Today's Devotions

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Showcase:Chatham Church

  • Colossians 2: ESV +

    For I want you to know how great a struggle I have for you and for those at Laodicea and Read More
  • Colossians 1: The Message +

    1 I, Paul, have been sent on special assignment by Christ as part of God's master plan. Together with my Read More
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Reflection

Mysterious Ways by Julie Moore

 

 

 
Bono - still alive

Who hasn't wanted to kill Bono at least once in their life? Don't get me wrong... I absolutely adore the man, his voice, his songs, his humanitarian work... I have loved U2 since early in their game. I still love U2. But something about Bono just invites ... scorn? or something? So who hasn't looked at the smirky face in all its sunglasses-ed self-righteous handsomeness and at least wanted to pop a cap in his finely formed derriere? 
The reason I bring it up is that I just watched a fantastic movie called, Killing Bono. It has EVERYTHING I love. Boys. Bands. Groovy 80s clothes. (I love a period piece, and the 80s - well, that was my period! I know the guys in the film look hilarious in their Duran Duran/Thompson Twins-esque garb, but I still think they look fantastic!) Humor. Pathos. "History." Ireland. London. Gangsters. Meaning. Killing Bono is the vaguely true story of two brothers who started a band that formed in Dublin around the same time that U2 was formed. And while their school friends U2 rose to stardom, superstardom, and beyond, the McCormick brothers struggled to trample their own path to the stars.Living at poverty level in a cavernous furniture-bare warehouse of an apartment in London, the McCormick brothers bang out their weary tunes and pound the pavement in search of the fame and fortune that their friends Adam, Larry, the Edge and, yes, Bono, have taken hold of already... in a big way. Everywhere they go the brothers are backdropped by posters and billboards heralding Ireland's favorite sons. Every time a new album is released a new backdrop is erected - all over Dublin, and London as well.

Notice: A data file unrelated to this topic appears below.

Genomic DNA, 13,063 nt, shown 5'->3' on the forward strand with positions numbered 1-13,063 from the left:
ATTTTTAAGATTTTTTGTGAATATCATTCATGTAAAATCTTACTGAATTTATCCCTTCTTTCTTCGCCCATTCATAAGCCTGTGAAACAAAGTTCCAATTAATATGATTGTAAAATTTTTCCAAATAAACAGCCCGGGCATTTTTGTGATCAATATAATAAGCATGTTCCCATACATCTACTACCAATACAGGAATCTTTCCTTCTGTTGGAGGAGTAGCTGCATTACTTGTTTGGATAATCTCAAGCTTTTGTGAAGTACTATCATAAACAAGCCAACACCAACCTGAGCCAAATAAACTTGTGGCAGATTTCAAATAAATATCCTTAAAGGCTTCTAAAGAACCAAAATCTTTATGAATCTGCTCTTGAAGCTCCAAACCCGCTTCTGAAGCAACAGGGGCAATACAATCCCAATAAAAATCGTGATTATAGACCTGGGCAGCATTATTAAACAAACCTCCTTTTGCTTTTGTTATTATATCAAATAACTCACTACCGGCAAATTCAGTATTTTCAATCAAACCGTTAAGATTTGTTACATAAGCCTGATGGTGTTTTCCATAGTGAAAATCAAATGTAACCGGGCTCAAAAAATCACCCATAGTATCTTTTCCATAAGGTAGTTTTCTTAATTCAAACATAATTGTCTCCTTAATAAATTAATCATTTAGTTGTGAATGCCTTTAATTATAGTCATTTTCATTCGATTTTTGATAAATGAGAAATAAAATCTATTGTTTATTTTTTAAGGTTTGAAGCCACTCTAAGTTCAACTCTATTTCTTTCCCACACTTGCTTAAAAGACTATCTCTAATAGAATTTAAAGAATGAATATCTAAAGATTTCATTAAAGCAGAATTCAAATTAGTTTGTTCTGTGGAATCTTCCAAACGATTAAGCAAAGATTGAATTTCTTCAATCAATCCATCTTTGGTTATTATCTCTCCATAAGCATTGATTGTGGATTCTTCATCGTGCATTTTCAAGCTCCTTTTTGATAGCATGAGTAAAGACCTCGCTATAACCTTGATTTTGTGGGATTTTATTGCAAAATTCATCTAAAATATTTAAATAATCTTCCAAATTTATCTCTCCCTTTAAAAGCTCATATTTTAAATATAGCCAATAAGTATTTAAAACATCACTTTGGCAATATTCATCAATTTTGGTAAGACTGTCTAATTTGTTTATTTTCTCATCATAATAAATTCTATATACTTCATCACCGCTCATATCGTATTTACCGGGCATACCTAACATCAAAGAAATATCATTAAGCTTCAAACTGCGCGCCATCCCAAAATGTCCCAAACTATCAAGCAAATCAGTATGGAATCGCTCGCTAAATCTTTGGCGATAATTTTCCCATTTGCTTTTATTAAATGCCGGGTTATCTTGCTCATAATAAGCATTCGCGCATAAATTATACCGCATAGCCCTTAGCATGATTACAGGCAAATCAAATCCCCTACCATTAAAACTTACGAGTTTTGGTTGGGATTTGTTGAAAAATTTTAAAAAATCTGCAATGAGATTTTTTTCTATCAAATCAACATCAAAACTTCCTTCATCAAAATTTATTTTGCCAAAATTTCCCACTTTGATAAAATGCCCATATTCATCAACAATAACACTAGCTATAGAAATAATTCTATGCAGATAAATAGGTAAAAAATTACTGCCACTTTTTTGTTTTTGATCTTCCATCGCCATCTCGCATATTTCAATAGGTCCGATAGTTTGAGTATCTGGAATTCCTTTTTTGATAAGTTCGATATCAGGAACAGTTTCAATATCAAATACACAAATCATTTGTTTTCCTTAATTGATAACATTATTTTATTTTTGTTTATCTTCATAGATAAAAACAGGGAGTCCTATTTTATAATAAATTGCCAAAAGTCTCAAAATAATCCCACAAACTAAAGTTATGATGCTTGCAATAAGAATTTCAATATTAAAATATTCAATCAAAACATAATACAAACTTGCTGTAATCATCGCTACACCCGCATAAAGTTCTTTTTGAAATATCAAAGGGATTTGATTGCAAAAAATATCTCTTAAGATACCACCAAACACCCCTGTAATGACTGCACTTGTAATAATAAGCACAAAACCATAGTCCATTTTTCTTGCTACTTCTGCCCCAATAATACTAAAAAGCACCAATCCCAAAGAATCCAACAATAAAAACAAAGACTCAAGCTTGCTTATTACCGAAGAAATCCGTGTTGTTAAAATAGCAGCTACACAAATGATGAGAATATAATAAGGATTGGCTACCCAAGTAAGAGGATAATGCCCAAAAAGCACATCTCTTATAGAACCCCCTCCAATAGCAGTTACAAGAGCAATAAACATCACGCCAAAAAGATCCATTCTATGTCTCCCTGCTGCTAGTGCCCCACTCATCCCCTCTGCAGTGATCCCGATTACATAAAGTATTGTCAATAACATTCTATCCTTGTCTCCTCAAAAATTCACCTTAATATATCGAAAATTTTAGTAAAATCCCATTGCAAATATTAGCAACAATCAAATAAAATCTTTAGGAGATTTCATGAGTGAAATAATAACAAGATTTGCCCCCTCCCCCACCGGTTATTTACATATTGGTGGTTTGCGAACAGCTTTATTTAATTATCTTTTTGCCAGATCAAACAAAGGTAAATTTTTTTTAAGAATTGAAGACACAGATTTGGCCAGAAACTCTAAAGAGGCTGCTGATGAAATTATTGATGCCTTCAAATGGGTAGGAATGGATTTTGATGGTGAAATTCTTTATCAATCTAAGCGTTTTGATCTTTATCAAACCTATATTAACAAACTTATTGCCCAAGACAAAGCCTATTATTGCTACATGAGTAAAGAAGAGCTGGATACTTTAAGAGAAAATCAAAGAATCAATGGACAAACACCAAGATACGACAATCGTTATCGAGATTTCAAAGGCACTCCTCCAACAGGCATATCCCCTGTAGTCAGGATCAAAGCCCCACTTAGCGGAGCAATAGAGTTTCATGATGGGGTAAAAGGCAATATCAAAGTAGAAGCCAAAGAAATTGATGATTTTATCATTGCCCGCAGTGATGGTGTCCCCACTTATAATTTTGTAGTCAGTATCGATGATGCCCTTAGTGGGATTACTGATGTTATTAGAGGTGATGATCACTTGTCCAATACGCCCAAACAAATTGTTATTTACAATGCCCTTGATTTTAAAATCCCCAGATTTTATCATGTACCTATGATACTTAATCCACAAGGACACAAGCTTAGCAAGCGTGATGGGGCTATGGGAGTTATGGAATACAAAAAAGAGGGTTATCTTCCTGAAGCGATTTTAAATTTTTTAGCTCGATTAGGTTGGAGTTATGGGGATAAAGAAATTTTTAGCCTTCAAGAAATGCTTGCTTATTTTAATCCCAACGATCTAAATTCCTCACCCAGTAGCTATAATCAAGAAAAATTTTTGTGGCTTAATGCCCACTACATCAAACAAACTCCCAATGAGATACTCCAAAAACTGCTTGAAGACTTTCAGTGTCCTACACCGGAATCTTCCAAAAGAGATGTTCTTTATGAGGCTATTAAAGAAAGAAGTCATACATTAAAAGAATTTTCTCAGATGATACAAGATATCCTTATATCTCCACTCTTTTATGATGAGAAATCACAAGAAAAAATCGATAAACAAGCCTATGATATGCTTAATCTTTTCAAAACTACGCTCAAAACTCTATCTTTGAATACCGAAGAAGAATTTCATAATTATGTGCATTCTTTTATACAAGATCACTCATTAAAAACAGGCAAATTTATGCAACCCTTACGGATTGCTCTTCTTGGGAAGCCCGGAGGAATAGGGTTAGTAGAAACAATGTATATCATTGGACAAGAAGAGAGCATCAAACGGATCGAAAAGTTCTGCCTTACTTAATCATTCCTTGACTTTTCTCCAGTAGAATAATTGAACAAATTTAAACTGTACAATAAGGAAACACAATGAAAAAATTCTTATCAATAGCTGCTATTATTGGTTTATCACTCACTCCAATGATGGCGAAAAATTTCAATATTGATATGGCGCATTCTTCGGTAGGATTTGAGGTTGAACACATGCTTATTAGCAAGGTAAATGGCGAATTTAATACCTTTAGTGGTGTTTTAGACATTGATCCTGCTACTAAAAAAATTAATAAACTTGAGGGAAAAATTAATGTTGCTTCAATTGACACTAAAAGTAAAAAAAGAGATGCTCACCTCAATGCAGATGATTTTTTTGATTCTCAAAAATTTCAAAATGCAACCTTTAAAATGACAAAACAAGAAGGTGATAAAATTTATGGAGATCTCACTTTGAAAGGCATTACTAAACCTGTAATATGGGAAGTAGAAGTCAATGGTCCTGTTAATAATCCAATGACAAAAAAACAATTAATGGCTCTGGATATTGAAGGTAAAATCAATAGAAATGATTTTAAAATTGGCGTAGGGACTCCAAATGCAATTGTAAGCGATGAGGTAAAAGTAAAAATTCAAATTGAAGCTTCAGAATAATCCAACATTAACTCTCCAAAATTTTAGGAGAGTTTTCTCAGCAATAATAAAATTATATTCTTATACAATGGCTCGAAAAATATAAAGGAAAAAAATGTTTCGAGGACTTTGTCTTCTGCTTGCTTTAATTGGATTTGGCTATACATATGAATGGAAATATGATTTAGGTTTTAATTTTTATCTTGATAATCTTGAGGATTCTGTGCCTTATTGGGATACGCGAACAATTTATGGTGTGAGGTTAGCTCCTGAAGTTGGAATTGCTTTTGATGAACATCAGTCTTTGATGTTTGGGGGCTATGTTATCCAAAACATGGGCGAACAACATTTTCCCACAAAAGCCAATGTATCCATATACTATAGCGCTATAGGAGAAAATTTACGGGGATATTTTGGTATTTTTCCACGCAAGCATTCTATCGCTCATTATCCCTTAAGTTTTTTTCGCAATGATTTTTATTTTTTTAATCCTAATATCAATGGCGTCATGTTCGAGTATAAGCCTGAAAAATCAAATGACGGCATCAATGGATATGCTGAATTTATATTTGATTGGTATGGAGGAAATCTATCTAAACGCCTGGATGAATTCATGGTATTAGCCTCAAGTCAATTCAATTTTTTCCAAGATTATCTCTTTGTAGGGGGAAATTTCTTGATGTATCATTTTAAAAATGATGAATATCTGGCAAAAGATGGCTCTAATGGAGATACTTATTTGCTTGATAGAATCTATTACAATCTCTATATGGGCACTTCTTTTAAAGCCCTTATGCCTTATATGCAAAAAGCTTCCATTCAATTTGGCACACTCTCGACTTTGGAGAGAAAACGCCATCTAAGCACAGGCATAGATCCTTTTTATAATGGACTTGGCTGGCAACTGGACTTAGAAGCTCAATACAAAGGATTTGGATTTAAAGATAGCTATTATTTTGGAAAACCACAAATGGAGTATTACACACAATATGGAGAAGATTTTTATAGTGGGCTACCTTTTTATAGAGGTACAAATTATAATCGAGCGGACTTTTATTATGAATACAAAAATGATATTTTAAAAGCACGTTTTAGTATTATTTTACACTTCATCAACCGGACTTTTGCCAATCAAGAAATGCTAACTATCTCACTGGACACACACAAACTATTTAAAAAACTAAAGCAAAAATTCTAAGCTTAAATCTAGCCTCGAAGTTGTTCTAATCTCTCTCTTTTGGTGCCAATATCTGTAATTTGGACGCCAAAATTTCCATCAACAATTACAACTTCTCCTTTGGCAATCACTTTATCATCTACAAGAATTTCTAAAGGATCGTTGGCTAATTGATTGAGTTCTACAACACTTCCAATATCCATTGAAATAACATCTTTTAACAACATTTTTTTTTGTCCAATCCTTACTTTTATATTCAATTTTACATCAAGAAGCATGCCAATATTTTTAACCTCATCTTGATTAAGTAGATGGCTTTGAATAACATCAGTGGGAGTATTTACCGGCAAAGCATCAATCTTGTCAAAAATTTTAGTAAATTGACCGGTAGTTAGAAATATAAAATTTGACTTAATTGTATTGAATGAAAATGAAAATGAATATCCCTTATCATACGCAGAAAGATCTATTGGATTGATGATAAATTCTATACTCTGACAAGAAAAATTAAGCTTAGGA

Oh! How I love the 80s!

It is humorous, but also heartbreaking to watch as Neil and Ivan McCormick work so hard, yet have fate - and their own pride and stubbornness - steal any chance they may have had to join their schoolmates in stardom... or even moderate success. Fate plays a hand in a couple of instances when scheduled "big break" shows are preempted by 1. a visit to Dublin by the Pope, and 2. Bob Geldoff's historic, bi-continental Live Aid concert.

 
Killing Bono's version of U2 as schoolboys.

Mainly I just wanted to slap Neil, as he makes poor decision after poor decision, the first and most giant being that in the very beginning Bono asks him to let his brother Ivan be in U2... and Neil says... NO. Then he never tells Ivan about it! So the following years feature Neil scurrying about working his tail off trying to bring Ivan the success he might have had. 

And yet... despite his determination to succeed, Neil makes more and more poor decisions - borrowing money from a local gangster, sleeping with the record producer's wife... Often his bad choices involved offers for a leg up from U2. He won't let U2 help them get a recording contract, and he turns down the offer of an opening spot at U2's Dublin tour date. Because he wants their band, now called "Shook Up!" to do it on their own. A noble sentiment, to be sure. Or maybe it was just flat out PRIDE... But the music business is a crazy cut-throat arena with bloodthirsty gladiators all fighting for their lives... So maybe a little help would have been nice... which actually reminds me of a song by U2 called Sometimes You Can't Make It On Your Own